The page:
Creature Codex 3 – It came from the Silver Screen!

Roleplaying and board games reviews, podcasts, videos and interviews

PZOPDFDMP003E_180[1]By Thilo Graf

This pdf from Demiurge Press is 11 pages long, 1 page front cover, 1 page editorial/ToC and 1 page SRD, leaving 8 pages for the new monsters.

I’ve been reviewing a lot of monster books recently and subsequently admit to a certain kind of fatigue with them. I’m looking for monsters that are iconic, that have signature abilities, that I want to use. Demiurge Press have until now presented us with rather well-crafted beasties and interesting concepts, thus I was astonished when I read about “It came from the Silver Screen”. Having just recently reviewed Purple Duck Games’ “Horrors of the GOW”, I was all in the mood for some nice, nostalgic creature-feature goodness. So, do the creatures herein hold up to their iconicity on the screen?

The first creature is the alchemical mutant, the sample dire bear clocks in at CR 9 and the template to create more of these alchemical monstrosities is included in the entry as well, being a CR+2 template that grants vast ability-bonuses and improves will-saves via ferocity. I really like how the template has been included here – in the Mythic Menageries-line by SGG, the lack of templates was one of my major gripes.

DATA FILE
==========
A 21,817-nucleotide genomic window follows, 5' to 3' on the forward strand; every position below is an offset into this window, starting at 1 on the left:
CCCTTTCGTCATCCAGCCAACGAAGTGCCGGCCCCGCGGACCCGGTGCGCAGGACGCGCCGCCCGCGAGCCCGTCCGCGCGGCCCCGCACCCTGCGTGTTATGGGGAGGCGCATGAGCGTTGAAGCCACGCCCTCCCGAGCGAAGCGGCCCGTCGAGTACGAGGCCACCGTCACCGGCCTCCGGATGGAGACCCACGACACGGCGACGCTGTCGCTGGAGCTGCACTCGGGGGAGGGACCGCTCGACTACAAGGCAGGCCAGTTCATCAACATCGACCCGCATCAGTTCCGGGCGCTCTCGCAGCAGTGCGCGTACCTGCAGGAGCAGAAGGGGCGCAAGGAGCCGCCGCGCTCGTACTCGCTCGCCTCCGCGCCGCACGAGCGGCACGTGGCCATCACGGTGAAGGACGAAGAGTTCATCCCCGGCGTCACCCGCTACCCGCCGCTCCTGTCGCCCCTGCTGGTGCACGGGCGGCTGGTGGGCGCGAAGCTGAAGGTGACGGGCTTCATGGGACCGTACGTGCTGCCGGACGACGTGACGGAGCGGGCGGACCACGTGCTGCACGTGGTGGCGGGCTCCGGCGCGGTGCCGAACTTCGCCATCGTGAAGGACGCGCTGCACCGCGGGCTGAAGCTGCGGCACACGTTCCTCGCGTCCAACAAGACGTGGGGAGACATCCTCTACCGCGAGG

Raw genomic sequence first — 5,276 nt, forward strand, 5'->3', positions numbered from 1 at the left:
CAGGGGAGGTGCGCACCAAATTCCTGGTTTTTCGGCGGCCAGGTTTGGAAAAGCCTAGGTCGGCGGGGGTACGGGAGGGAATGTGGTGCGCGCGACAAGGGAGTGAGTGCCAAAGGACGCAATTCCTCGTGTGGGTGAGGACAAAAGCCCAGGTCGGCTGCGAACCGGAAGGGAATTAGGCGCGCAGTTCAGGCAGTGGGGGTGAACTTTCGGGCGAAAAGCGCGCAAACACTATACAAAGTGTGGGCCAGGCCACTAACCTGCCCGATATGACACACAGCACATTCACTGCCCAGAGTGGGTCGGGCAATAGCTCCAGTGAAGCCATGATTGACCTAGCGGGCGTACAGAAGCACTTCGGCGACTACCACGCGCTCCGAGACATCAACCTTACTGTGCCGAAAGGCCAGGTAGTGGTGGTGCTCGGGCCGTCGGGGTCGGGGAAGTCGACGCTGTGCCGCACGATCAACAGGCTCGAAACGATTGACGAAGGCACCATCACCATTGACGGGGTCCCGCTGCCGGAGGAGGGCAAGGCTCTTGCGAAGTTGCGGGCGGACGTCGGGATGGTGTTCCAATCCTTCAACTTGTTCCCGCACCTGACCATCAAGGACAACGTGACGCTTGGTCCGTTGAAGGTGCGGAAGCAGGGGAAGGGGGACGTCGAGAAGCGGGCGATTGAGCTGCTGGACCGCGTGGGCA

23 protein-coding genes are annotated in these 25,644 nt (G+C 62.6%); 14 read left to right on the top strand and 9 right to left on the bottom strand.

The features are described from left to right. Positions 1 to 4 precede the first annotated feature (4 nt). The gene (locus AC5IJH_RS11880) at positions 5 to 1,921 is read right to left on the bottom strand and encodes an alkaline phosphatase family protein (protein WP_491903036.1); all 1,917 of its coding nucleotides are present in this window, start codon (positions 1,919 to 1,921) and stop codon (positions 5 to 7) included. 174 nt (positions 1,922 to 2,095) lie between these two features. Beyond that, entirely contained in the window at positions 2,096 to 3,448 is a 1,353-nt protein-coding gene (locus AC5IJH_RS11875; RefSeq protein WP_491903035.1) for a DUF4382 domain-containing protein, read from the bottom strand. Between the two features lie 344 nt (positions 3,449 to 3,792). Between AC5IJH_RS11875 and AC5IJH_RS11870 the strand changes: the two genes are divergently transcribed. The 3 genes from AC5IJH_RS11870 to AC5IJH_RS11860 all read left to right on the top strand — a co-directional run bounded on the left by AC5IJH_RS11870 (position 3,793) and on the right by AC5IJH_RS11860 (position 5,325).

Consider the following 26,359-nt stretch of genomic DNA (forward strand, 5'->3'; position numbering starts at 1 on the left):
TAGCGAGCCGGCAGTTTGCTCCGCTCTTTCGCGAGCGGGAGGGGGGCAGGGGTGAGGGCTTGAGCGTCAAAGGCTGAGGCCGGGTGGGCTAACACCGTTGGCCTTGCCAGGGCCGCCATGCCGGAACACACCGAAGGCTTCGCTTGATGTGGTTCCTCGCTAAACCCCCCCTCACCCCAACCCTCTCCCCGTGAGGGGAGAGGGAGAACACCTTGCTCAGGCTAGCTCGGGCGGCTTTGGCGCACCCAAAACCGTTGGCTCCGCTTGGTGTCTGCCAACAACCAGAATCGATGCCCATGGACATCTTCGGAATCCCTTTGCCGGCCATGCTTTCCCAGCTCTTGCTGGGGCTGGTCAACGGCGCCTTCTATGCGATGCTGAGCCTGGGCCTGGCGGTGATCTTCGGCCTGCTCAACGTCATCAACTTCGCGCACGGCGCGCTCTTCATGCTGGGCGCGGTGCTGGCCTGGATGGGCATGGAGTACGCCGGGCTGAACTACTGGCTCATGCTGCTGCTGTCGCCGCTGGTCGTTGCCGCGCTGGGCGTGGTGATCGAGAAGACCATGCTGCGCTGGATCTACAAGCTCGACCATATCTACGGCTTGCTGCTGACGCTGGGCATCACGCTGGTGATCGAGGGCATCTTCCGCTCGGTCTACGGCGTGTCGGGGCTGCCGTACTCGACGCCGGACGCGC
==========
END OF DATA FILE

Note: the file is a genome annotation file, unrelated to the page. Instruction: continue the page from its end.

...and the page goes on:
The second creature, though, is already one of my favourites – the CR 6 Beach Horror is a conglomerate of animal parts, corals and algae held together by a malign force. The creature comes with a neat vulnerability the PCs can exploit and thus awards smart fighting, something I try to do in my home game – the weakness makes the monster very compelling and its disturbing, cool artwork should definitely be mentioned – it my favourite one in the pdf.

The Gurbortls (or Crawling Terrors) clock in at CR 13 and are another definite winner – harking back to Lovecraftian ideas, these disturbing alien conquerors come not with 1 or 2, but 3 signature abilities: Living in the coldest reaches of the world, plotting their conquests, they can force vanquished people to do their bidding and transform them into their frozen servants. (Which works cool – when they deal enough damage to almost kill you, you’ll get dominated.)The entry also comes with 3 signature magic items ranging from an agony-inducing sceptre to a rime-armour creating salve. These terrible aberrations might well become as popular as Aboleths – the far-out signature abilities and possibilities for horror adventures are there.

In contrast to these rather dread creatures, the light-hearted next critter is a welcome diversion: The CR 1 dire rabbit comes with full stats for usage as a animal companion/mount for small folk like Halflings. While that’s cool, the rabbit gets no bite attack and the artwork does not feature the bone-spurs we usually associate with dire animals -somehow, this creature feels like it fell short of the potential we know from classics like Attack of the Lepus. (Why is there no optional vorpal bunny quality? Come on, how can one resist the obvious Monty Python joke?)